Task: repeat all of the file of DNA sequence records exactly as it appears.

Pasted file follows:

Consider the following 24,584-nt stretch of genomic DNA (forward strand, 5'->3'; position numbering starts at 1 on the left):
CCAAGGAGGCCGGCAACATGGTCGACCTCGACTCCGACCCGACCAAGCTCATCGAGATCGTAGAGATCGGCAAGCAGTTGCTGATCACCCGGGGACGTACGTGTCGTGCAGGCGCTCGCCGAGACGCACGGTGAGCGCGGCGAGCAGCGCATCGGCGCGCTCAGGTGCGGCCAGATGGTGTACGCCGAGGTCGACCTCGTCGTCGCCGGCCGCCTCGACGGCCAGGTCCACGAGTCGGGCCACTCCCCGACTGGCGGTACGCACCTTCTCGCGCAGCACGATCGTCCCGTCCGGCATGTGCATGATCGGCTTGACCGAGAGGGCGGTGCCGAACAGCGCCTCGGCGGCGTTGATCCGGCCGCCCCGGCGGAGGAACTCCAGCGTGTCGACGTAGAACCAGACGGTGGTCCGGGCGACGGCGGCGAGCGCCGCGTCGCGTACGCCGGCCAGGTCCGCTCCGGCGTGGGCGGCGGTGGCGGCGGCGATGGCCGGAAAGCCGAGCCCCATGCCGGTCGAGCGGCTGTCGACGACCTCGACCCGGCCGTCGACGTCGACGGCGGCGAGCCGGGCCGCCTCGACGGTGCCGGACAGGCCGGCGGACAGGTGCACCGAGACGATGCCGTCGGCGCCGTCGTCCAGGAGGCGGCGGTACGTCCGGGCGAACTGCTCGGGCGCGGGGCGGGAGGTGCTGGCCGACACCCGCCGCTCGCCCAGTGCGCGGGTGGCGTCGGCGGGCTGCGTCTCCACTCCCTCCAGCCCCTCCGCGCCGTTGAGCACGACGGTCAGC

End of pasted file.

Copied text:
Consider the following 24,584-nt stretch of genomic DNA (forward strand, 5'->3'; position numbering starts at 1 on the left):
CCAAGGAGGCCGGCAACATGGTCGACCTCGACTCCGACCCGACCAAGCTCATCGAGATCGTAGAGATCGGCAAGCAGTTGCTGATCACCCGGGGACGTACGTGTCGTGCAGGCGCTCGCCGAGACGCACGGTGAGCGCGGCGAGCAGCGCATCGGCGCGCTCAGGTGCGGCCAGATGGTGTACGCCGAGGTCGACCTCGTCGTCGCCGGCCGCCTCGACGGCCAGGTCCACGAGTCGGGCCACTCCCCGACTGGCGGTACGCACCTTCTCGCGCAGCACGATCGTCCCGTCCGGCATGTGCATGATCGGCTTGACCGAGAGGGCGGTGCCGAACAGCGCCTCGGCGGCGTTGATCCGGCCGCCCCGGCGGAGGAACTCCAGCGTGTCGACGTAGAACCAGACGGTGGTCCGGGCGACGGCGGCGAGCGCCGCGTCGCGTACGCCGGCCAGGTCCGCTCCGGCGTGGGCGGCGGTGGCGGCGGCGATGGCCGGAAAGCCGAGCCCCATGCCGGTCGAGCGGCTGTCGACGACCTCGACCCGGCCGTCGACGTCGACGGCGGCGAGCCGGGCCGCCTCGACGGTGCCGGACAGGCCGGCGGACAGGTGCACCGAGACGATGCCGTCGGCGCCGTCGTCCAGGAGGCGGCGGTACGTCCGGGCGAACTGCTCGGGCGCGGGGCGGGAGGTGCTGGCCGACACCCGCCGCTCGCCCAGTGCGCGGGTGGCGTCGGCGGGCTGCGTCTCCACTCCCTCCAGCCCCTCCGCGCCGTTGAGCACGACGGTCAGC